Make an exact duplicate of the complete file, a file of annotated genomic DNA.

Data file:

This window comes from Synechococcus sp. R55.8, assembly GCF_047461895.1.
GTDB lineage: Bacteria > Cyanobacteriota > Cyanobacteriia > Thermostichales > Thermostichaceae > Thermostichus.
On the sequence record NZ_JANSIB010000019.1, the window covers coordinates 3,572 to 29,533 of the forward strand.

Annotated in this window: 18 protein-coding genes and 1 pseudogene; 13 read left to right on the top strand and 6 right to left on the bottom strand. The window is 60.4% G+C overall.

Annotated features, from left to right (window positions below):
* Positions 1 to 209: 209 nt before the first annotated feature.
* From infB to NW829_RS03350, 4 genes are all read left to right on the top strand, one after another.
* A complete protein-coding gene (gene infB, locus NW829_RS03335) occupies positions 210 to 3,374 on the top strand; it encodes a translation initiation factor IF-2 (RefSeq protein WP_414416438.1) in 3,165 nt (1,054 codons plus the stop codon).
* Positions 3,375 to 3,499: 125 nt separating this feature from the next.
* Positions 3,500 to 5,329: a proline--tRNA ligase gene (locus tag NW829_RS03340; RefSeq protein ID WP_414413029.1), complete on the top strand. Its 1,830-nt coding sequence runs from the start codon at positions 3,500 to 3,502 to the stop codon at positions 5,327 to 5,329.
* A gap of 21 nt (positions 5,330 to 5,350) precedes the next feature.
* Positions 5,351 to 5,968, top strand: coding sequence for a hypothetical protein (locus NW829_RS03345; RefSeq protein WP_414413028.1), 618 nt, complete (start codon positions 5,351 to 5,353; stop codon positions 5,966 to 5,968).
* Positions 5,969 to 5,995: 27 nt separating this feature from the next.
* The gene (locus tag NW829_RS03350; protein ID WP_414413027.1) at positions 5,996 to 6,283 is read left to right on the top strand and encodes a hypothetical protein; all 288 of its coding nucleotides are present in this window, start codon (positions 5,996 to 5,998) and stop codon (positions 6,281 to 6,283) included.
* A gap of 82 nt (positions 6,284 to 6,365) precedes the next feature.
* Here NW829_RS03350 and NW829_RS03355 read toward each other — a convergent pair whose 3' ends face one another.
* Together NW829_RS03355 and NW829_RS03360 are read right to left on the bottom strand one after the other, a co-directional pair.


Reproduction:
This window comes from Synechococcus sp. R55.8, assembly GCF_047461895.1.
GTDB lineage: Bacteria > Cyanobacteriota > Cyanobacteriia > Thermostichales > Thermostichaceae > Thermostichus.
On the sequence record NZ_JANSIB010000019.1, the window covers coordinates 3,572 to 29,533 of the forward strand.

Annotated in this window: 18 protein-coding genes and 1 pseudogene; 13 read left to right on the top strand and 6 right to left on the bottom strand. The window is 60.4% G+C overall.

Annotated features, from left to right (window positions below):
* Positions 1 to 209: 209 nt before the first annotated feature.
* From infB to NW829_RS03350, 4 genes are all read left to right on the top strand, one after another.
* A complete protein-coding gene (gene infB, locus NW829_RS03335) occupies positions 210 to 3,374 on the top strand; it encodes a translation initiation factor IF-2 (RefSeq protein WP_414416438.1) in 3,165 nt (1,054 codons plus the stop codon).
* Positions 3,375 to 3,499: 125 nt separating this feature from the next.
* Positions 3,500 to 5,329: a proline--tRNA ligase gene (locus tag NW829_RS03340; RefSeq protein ID WP_414413029.1), complete on the top strand. Its 1,830-nt coding sequence runs from the start codon at positions 3,500 to 3,502 to the stop codon at positions 5,327 to 5,329.
* A gap of 21 nt (positions 5,330 to 5,350) precedes the next feature.
* Positions 5,351 to 5,968, top strand: coding sequence for a hypothetical protein (locus NW829_RS03345; RefSeq protein WP_414413028.1), 618 nt, complete (start codon positions 5,351 to 5,353; stop codon positions 5,966 to 5,968).
* Positions 5,969 to 5,995: 27 nt separating this feature from the next.
* The gene (locus tag NW829_RS03350; protein ID WP_414413027.1) at positions 5,996 to 6,283 is read left to right on the top strand and encodes a hypothetical protein; all 288 of its coding nucleotides are present in this window, start codon (positions 5,996 to 5,998) and stop codon (positions 6,281 to 6,283) included.
* A gap of 82 nt (positions 6,284 to 6,365) precedes the next feature.
* Here NW829_RS03350 and NW829_RS03355 read toward each other — a convergent pair whose 3' ends face one another.
* Together NW829_RS03355 and NW829_RS03360 are read right to left on the bottom strand one after the other, a co-directional pair.